Marcos congratulates 'good friend' Anwar
KUALA LUMPUR (3rd UPDATE) — Malaysian opposition leader Anwar Ibrahim has been named prime minister, the palace said in a statement Thursday, ending a days-long political impasse after inconclusive polls.
"After taking into consideration the views of Their Royal Highnesses the Malay Rulers, His Majesty has given consent to appoint Anwar Ibrahim as the 10th Prime Minister of Malaysia," the statement said.
Ibrahim was subsequently sworn in as prime minister before the king in Kuala Lumpur later in the day.
"I, Anwar Ibrahim, after being appointed to hold the position of Prime Minister, solemnly swear that I will honestly fulfil that duty with all my efforts and that I will devote my true loyalty to Malaysia," the 75-year-old said while dressed in traditional Malaysian clothing.
At the weekend election, Anwar's Pakatan Harapan (Alliance of Hope) coalition won the most seats, 82, on an anti-graft message -- but fell short of the required 112-seat majority.
Former prime minister Muhyiddin Yassin's Perikatan Nasional (National Alliance) bloc, a coalition of conservative ethnic Malay Muslim-centric parties, grabbed 73.
Neither of the two main political alliances was able to win a majority of the 222-seat lower house.
Muhyiddin, who was backed by an Islamist party, later told reporters that since no bloc had enough numbers, the king had initially asked him and Anwar to form a "unity government".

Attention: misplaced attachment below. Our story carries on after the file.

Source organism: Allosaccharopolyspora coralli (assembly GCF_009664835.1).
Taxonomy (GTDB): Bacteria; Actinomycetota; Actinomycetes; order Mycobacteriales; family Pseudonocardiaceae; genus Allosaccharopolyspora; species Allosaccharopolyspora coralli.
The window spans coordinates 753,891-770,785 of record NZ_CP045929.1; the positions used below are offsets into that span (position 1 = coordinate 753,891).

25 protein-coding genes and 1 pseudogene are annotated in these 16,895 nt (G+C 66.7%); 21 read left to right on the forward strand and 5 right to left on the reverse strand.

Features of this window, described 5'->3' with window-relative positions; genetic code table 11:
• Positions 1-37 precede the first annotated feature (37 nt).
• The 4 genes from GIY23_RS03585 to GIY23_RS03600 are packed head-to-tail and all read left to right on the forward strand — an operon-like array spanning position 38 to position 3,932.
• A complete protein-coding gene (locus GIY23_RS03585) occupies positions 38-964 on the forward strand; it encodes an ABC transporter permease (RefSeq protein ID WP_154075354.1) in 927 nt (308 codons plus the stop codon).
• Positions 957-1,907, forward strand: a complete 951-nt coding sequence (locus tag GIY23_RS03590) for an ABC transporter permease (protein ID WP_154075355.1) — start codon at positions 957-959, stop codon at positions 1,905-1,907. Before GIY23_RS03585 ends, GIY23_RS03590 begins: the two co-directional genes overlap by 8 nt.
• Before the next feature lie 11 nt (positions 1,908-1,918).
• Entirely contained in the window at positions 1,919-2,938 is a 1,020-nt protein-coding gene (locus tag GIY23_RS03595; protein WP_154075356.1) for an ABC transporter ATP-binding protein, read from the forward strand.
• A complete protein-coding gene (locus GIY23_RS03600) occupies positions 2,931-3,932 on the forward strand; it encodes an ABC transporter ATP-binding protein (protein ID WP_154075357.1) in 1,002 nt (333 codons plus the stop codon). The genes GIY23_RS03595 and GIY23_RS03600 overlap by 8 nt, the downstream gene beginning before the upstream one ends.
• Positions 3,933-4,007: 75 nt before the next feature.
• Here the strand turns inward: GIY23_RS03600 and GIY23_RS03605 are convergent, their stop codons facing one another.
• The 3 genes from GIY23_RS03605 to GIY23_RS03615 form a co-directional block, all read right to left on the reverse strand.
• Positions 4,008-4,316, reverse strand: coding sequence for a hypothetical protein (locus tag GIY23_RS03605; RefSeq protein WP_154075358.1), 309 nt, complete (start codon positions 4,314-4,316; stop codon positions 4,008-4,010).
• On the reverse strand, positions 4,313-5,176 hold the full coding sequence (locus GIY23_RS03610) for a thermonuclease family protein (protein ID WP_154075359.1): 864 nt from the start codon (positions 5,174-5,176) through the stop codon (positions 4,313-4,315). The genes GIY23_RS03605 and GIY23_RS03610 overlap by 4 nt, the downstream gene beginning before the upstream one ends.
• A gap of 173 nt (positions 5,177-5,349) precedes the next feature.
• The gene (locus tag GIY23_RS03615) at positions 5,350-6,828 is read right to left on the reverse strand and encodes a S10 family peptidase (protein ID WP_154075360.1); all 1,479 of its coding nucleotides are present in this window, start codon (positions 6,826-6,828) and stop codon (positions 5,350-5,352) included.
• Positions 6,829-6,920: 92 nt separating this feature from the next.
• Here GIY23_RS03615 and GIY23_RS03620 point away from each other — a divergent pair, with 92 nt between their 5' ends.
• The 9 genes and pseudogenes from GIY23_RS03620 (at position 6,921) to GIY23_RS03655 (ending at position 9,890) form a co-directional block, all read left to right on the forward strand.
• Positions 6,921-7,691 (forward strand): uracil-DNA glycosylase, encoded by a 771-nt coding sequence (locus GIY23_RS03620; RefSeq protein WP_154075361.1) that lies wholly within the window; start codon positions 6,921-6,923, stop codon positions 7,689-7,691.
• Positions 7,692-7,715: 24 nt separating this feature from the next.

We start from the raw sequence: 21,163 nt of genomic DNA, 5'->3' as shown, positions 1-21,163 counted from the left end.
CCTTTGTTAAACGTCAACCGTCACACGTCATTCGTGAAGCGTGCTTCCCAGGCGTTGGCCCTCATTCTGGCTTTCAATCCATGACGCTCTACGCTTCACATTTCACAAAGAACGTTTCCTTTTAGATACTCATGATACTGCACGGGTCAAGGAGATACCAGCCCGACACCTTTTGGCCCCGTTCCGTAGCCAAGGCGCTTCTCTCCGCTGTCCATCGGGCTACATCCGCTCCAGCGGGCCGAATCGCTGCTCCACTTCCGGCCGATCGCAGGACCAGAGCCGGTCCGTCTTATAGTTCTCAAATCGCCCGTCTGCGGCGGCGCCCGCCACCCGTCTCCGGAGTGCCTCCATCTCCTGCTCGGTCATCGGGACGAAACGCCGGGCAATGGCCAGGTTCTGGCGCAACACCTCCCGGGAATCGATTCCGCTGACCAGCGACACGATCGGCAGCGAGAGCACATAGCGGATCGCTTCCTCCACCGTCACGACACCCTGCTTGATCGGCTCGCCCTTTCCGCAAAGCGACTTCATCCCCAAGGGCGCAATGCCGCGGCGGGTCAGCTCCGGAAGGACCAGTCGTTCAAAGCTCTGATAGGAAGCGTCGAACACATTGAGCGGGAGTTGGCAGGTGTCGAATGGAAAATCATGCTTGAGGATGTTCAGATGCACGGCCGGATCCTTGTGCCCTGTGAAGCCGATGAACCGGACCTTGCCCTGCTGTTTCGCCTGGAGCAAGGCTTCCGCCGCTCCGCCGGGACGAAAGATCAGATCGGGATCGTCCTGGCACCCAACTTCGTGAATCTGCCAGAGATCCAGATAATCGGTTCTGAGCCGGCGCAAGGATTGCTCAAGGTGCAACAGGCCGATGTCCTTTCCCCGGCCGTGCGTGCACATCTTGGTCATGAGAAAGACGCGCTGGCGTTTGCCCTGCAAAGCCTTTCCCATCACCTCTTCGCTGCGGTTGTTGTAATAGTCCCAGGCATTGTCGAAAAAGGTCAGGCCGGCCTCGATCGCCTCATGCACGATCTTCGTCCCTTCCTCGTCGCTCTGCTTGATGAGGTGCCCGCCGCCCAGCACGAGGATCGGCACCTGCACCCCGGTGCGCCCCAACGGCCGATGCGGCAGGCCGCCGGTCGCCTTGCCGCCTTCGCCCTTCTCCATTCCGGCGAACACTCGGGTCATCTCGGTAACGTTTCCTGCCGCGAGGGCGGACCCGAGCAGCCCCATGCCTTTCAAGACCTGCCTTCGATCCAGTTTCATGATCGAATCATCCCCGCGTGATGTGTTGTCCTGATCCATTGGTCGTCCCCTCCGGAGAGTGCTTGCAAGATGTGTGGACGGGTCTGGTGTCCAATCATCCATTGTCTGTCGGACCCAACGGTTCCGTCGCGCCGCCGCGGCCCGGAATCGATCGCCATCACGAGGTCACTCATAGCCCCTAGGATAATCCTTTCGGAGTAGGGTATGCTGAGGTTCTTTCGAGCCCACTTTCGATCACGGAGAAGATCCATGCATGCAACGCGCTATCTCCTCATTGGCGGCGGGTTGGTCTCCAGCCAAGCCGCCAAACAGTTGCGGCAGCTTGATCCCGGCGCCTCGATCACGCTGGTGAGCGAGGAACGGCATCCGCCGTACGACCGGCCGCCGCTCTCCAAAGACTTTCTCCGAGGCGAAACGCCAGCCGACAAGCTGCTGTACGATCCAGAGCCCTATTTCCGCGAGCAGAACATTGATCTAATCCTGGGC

Malaysia's king, Sultan Abdullah Ahmad Shah, had summoned the two rivals in a bid to break the deadlock.
The former ruling party United Malays National Organization said Thursday it would not back a rival political alliance to Anwar's to form a unity government.
UMNO, the linchpin of the National Front coalition popularly known as BN, played a key role in breaking the deadlock after Saturday's general election ended in a hung parliament.
King Sultan Abdullah Ri'ayatuddin has ordered leaders of the two major party alliances to find ways to form a unity government as he held a series of meetings with them over the past two days.
Malaysia's nine leaders that form the Conference of Rulers rotate among themselves to be king for five years.
As a constitutional monarchy, the royals traditionally play a symbolic role. But the political imbroglio that has followed the election that produced no clear winner has forced the monarchy to break with tradition and play an adjudicatory role.
UMNO issued a statement Thursday saying that it unanimously supported the king's call for a unity government "that is not led by Perikatan Nasional (the National Alliance)".
But UMNO did not explicitly express its support for Anwar's multi-ethnic Pakatan Harapan or Alliance of Hope.
MARCOS CONGRATULATES ANWAR
In a statement, Philippine President Ferdinand Marcos, Jr congratulated Anwar, describing him as a "good friend."
"I look forward to the stability that his leadership will provide Malaysia and the region," he said.
"My personal and official congratulations."
© Agence France-Presse and Kyodo News